Reports and Campaigns
Reports and campaigns:
Attic Theatre Co
1936 - A play about the Olympics
written by Tom McNab, directed by Jenny Lee
reviewed by Arti Dillon
ROUND THE corner from the London 2012 Olympics site, the play "1936" opened at the Arcola Theatre, Dalston. It looks back to the 1936 Olympic games, hosted by Germany under Hitler and how Joseph Goebbels, the Nazis' chief propaganda minister used it to raise the international profile of Nazi Germany and the 'morale' of its citizens.
The International Olympic Committee (IOC) had awarded Germany the games in 1931 two years before Hitler was handed the reigns of power by the German capitalist class. And despite the Nazi regime executing and expelling Jewish people, socialists, communists, and gypsies, a fascist sympathising IOC allowed Berlin to continue to host the games.
The newly elected (January 1936) left-wing popular front government in Spain boycotted the Berlin games and organised a parallel People's Olympiad in Barcelona, only for the event to be cancelled with the outbreak of civil war in the country.
Through the play it's well argued that Goebbels used the games for Nazi propaganda. With one of the largest government investments into the games (an estimated $30 million in 1936 prices), Goebbels knew the value of using a variety of tools and events to raise and maintain the Nazis' profile.
The US Olympic Committee authority narrowly voted to attend the games, despite widespread calls for a boycott, including from the Amateur Athletic Union. The US government of the day didn't overrule the committee but in 1980 US president Jimmy Carter ordered a boycott of the Moscow games because of the invasion of Afghanistan by the Soviet Union in 1979.
With a layered approach to the story, "1936" exposes the role of the IOC in bribing key figures into accepting and lobbying for attendance to the games.
It also expresses the segregation faced by black people in the US through Jesse Owens' character. (Black US athlete Owens won four gold medals in Berlin. One biography of Owens quotes the athlete as saying afterwards: "The president [Franklin D Roosevelt] didn't even send me a telegram.")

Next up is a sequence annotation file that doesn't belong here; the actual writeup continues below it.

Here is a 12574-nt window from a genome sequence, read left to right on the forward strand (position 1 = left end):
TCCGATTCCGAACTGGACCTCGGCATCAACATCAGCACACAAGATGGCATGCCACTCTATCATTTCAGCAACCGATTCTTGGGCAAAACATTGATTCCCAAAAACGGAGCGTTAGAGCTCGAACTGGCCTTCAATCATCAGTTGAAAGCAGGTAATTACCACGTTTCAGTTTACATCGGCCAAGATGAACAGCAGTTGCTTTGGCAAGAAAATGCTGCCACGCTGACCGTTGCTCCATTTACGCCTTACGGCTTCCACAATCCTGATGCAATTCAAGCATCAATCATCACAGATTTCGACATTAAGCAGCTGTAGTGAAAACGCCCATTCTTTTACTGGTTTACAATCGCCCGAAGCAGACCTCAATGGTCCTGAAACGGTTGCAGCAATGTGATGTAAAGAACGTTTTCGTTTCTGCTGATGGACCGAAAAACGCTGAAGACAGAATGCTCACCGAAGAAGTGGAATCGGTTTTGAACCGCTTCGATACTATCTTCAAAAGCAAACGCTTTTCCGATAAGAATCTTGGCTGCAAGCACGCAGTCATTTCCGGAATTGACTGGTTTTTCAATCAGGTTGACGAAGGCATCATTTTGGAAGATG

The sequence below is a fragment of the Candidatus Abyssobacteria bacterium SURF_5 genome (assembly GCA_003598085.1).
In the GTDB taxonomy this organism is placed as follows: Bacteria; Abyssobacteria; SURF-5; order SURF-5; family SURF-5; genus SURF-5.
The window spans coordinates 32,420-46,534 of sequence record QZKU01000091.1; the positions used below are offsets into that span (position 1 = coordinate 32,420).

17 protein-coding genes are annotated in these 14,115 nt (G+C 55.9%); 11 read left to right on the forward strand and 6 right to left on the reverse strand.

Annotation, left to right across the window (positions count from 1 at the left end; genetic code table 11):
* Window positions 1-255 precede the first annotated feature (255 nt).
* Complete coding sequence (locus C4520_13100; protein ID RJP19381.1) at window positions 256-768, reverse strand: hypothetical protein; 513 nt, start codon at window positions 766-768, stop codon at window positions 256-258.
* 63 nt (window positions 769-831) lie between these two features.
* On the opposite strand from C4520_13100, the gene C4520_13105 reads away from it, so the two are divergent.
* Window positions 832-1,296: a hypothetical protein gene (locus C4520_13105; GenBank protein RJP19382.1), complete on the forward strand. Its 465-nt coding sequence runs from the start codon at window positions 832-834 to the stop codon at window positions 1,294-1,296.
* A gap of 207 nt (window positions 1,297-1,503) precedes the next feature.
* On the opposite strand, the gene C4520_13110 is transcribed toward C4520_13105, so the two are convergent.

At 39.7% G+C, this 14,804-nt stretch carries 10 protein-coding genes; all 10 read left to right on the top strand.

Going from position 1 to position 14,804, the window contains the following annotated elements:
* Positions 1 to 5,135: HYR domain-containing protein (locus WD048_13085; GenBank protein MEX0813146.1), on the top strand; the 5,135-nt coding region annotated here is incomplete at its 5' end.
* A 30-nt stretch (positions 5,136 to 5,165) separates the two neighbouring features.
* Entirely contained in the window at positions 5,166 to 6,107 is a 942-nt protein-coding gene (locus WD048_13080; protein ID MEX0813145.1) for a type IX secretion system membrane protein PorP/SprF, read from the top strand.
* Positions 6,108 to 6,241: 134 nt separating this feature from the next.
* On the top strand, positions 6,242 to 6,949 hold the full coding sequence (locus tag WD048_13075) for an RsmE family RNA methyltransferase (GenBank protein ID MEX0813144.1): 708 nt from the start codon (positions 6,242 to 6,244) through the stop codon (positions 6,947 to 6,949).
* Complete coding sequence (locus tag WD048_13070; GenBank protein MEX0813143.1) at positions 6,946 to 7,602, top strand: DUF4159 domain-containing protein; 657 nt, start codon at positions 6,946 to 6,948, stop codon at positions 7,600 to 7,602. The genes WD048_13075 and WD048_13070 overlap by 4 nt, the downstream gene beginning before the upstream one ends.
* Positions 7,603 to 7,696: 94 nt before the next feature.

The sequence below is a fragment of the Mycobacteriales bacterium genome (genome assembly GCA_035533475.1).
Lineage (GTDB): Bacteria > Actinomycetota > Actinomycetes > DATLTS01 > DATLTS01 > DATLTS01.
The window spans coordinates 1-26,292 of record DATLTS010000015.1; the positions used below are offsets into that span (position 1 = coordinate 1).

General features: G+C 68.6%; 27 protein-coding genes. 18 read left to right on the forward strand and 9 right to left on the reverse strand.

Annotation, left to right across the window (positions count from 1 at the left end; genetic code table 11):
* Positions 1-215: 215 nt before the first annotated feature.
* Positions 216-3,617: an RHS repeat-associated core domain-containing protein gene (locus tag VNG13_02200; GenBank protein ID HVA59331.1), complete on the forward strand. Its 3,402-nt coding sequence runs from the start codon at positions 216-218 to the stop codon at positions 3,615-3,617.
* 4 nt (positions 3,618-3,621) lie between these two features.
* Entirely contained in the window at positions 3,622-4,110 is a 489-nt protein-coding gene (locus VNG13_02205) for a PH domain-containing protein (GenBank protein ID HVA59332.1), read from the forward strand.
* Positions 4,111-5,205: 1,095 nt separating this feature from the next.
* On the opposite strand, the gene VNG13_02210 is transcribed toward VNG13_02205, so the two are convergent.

The play with its simple set, includes two key items which are powerfully used. The first is a three tier podium for 'winners' made up of shoes and items, remnants of those killed by the Nazis (similar to the holocaust exhibition at the imperial war museum). It shows that it was over the bones and blood of ordinary people that these games had gone on.
The second well-used set piece uses two flags, one in the forefront of the Olympic rings and one of a swastika at the back.
By the end of the play, as the Olympics are held and provide Hitler with a worldwide gaze and profile, the swastika becomes dominant.
The journalist who narrates, intermittently throughout, asks, looking back now, 'what else could I or should I have done?' A reflection for the audience to join in with.
It's quite a powerful piece that is occasionally overplayed but still worth a watch, written by former Olympic coach Tom McNab and directed by Jenny Lee.
In the questions after the show, Mcnab noted that the 1936 Berlin games would not have happened if governments had intervened, but also if there had not been a civil war in Spain that stopped the plan to put on a workers' olympics.